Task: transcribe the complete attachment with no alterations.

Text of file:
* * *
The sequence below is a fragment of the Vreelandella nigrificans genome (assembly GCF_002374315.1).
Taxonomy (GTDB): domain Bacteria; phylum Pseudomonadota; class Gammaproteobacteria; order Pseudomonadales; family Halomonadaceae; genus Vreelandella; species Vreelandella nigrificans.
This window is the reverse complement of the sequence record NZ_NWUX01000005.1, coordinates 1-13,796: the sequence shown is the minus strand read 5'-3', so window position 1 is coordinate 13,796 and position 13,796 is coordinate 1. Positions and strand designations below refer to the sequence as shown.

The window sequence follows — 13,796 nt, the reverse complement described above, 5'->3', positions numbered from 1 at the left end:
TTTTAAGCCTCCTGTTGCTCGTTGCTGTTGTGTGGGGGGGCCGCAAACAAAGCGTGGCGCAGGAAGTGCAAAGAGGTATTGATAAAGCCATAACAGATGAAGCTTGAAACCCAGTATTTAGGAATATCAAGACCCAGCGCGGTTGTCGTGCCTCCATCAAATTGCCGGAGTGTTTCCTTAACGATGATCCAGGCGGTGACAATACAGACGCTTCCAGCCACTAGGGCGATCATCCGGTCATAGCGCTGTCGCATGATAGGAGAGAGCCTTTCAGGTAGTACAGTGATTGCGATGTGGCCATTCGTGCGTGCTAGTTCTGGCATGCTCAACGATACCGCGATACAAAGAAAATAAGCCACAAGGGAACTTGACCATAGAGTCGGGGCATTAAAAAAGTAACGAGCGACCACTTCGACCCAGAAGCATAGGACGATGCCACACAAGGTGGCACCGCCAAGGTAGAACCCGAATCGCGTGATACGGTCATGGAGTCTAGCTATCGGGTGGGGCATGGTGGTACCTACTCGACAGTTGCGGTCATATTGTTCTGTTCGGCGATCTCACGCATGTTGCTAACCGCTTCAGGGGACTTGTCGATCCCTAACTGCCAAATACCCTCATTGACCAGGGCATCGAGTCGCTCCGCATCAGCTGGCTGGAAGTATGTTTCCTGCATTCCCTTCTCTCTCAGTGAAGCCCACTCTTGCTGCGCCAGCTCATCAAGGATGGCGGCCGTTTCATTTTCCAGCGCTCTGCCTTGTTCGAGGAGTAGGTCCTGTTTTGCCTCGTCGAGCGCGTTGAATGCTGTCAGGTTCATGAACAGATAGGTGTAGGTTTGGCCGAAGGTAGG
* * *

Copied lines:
The sequence below is a fragment of the Vreelandella nigrificans genome (assembly GCF_002374315.1).
Taxonomy (GTDB): domain Bacteria; phylum Pseudomonadota; class Gammaproteobacteria; order Pseudomonadales; family Halomonadaceae; genus Vreelandella; species Vreelandella nigrificans.
This window is the reverse complement of the sequence record NZ_NWUX01000005.1, coordinates 1-13,796: the sequence shown is the minus strand read 5'-3', so window position 1 is coordinate 13,796 and position 13,796 is coordinate 1. Positions and strand designations below refer to the sequence as shown.

The window sequence follows — 13,796 nt, the reverse complement described above, 5'->3', positions numbered from 1 at the left end:
TTTTAAGCCTCCTGTTGCTCGTTGCTGTTGTGTGGGGGGGCCGCAAACAAAGCGTGGCGCAGGAAGTGCAAAGAGGTATTGATAAAGCCATAACAGATGAAGCTTGAAACCCAGTATTTAGGAATATCAAGACCCAGCGCGGTTGTCGTGCCTCCATCAAATTGCCGGAGTGTTTCCTTAACGATGATCCAGGCGGTGACAATACAGACGCTTCCAGCCACTAGGGCGATCATCCGGTCATAGCGCTGTCGCATGATAGGAGAGAGCCTTTCAGGTAGTACAGTGATTGCGATGTGGCCATTCGTGCGTGCTAGTTCTGGCATGCTCAACGATACCGCGATACAAAGAAAATAAGCCACAAGGGAACTTGACCATAGAGTCGGGGCATTAAAAAAGTAACGAGCGACCACTTCGACCCAGAAGCATAGGACGATGCCACACAAGGTGGCACCGCCAAGGTAGAACCCGAATCGCGTGATACGGTCATGGAGTCTAGCTATCGGGTGGGGCATGGTGGTACCTACTCGACAGTTGCGGTCATATTGTTCTGTTCGGCGATCTCACGCATGTTGCTAACCGCTTCAGGGGACTTGTCGATCCCTAACTGCCAAATACCCTCATTGACCAGGGCATCGAGTCGCTCCGCATCAGCTGGCTGGAAGTATGTTTCCTGCATTCCCTTCTCTCTCAGTGAAGCCCACTCTTGCTGCGCCAGCTCATCAAGGATGGCGGCCGTTTCATTTTCCAGCGCTCTGCCTTGTTCGAGGAGTAGGTCCTGTTTTGCCTCGTCGAGCGCGTTGAATGCTGTCAGGTTCATGAACAGATAGGTGTAGGTTTGGCCGAAGGTAGG